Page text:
The Second Chance Act is a law that was enacted in 2008 to help reduce recidivism and improve the chances of a prisoner's success in association with re-entry into society. President George Bush enacted the law during his reign as United States President.
Before the law was enacted, federal prisoners were often able to enter a halfway house or home incarceration a maximum of six months before the expiration of the original sentence, or the last 10 percent of the offender's sentence. The Second Chance Act expands that amount of time to up to the last 12 months of an inmate's sentence, as of 2015. It is believed that increasing this time span not only reduces the amount of time an inmate spends behind bars, it provides the inmate with a fair and credible way to ready himself for re-entry into society.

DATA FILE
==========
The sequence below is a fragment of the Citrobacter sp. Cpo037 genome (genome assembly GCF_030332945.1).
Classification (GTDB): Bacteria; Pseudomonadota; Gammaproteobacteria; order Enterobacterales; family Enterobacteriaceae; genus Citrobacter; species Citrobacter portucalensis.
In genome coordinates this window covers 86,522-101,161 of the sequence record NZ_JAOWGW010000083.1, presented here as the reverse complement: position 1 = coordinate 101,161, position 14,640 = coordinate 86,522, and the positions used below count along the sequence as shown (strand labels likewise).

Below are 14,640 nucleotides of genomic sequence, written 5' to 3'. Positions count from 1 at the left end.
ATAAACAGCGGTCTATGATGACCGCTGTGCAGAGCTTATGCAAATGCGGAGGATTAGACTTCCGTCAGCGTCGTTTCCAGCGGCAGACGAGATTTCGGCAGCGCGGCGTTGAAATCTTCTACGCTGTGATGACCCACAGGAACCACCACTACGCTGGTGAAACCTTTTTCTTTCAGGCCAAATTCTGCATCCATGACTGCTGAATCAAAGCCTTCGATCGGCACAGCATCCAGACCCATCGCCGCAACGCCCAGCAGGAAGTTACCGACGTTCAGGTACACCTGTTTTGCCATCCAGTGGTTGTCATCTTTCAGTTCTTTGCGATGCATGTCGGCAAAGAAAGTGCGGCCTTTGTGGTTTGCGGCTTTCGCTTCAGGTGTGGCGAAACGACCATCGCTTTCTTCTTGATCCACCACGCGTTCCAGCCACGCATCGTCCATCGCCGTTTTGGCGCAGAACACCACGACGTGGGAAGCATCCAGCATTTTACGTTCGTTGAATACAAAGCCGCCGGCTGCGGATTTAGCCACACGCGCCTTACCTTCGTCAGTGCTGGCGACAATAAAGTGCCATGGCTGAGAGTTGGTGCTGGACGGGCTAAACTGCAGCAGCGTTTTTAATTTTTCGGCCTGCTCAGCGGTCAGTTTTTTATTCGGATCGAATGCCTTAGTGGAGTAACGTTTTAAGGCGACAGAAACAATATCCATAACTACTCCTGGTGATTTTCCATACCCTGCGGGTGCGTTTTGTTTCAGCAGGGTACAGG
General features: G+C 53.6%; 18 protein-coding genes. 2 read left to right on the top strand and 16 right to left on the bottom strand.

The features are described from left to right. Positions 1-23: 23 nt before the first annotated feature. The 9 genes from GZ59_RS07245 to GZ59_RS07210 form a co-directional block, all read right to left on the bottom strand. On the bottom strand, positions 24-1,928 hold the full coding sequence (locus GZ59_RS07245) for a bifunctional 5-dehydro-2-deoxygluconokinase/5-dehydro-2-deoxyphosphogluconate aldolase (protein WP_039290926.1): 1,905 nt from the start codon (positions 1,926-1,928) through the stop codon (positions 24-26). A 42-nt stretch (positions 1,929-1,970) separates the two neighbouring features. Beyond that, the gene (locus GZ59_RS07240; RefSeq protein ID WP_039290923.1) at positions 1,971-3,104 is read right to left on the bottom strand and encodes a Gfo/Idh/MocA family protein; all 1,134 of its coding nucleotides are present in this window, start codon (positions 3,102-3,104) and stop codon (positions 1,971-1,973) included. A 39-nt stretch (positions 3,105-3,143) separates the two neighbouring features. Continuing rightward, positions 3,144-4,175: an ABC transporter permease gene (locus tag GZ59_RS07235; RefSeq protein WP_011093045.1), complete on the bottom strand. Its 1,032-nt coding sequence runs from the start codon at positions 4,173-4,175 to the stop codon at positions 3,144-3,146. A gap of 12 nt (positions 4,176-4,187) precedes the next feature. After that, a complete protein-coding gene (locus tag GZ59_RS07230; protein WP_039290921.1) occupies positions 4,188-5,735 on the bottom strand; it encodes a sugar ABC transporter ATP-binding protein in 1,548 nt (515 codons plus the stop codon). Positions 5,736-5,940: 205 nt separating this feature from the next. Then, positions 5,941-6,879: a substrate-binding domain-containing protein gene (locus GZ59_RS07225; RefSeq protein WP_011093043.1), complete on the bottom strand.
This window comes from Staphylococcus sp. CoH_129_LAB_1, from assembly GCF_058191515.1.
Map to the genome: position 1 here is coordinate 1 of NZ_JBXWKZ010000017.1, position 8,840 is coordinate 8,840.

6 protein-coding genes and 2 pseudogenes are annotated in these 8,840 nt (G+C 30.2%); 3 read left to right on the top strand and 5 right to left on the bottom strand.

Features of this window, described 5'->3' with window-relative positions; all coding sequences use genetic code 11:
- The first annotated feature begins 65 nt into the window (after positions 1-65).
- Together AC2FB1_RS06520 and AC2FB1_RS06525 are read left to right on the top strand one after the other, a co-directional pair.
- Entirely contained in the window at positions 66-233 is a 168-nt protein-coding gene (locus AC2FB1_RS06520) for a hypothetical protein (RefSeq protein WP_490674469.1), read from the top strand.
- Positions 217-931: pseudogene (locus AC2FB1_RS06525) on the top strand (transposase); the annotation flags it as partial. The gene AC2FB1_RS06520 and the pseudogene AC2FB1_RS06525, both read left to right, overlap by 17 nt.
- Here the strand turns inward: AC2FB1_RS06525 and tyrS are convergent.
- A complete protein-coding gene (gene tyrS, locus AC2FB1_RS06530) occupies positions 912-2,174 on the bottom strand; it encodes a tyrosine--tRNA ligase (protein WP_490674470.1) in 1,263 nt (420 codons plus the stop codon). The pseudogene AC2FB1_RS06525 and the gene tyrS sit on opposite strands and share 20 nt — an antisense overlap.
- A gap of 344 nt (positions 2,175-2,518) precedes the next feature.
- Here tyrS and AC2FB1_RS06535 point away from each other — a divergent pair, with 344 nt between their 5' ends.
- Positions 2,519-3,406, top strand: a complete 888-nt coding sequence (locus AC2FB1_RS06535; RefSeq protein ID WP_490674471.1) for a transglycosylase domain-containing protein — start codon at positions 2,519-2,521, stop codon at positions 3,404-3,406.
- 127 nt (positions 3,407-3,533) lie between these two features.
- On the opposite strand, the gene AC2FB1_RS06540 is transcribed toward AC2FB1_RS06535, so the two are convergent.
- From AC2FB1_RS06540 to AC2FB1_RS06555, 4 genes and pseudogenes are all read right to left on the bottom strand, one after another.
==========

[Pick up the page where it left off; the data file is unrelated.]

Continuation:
The Second Chance Act authorizes grants to nonprofit organizations and government agencies to provide support and services to offenders facing re-entry to society at the end of their sentences. This includes community-based correction institutions, such as halfway houses, job training facilities and job placement programs. The grant programs are funded by the Office of Justice Programs, which is managed by the United States Department of Justice.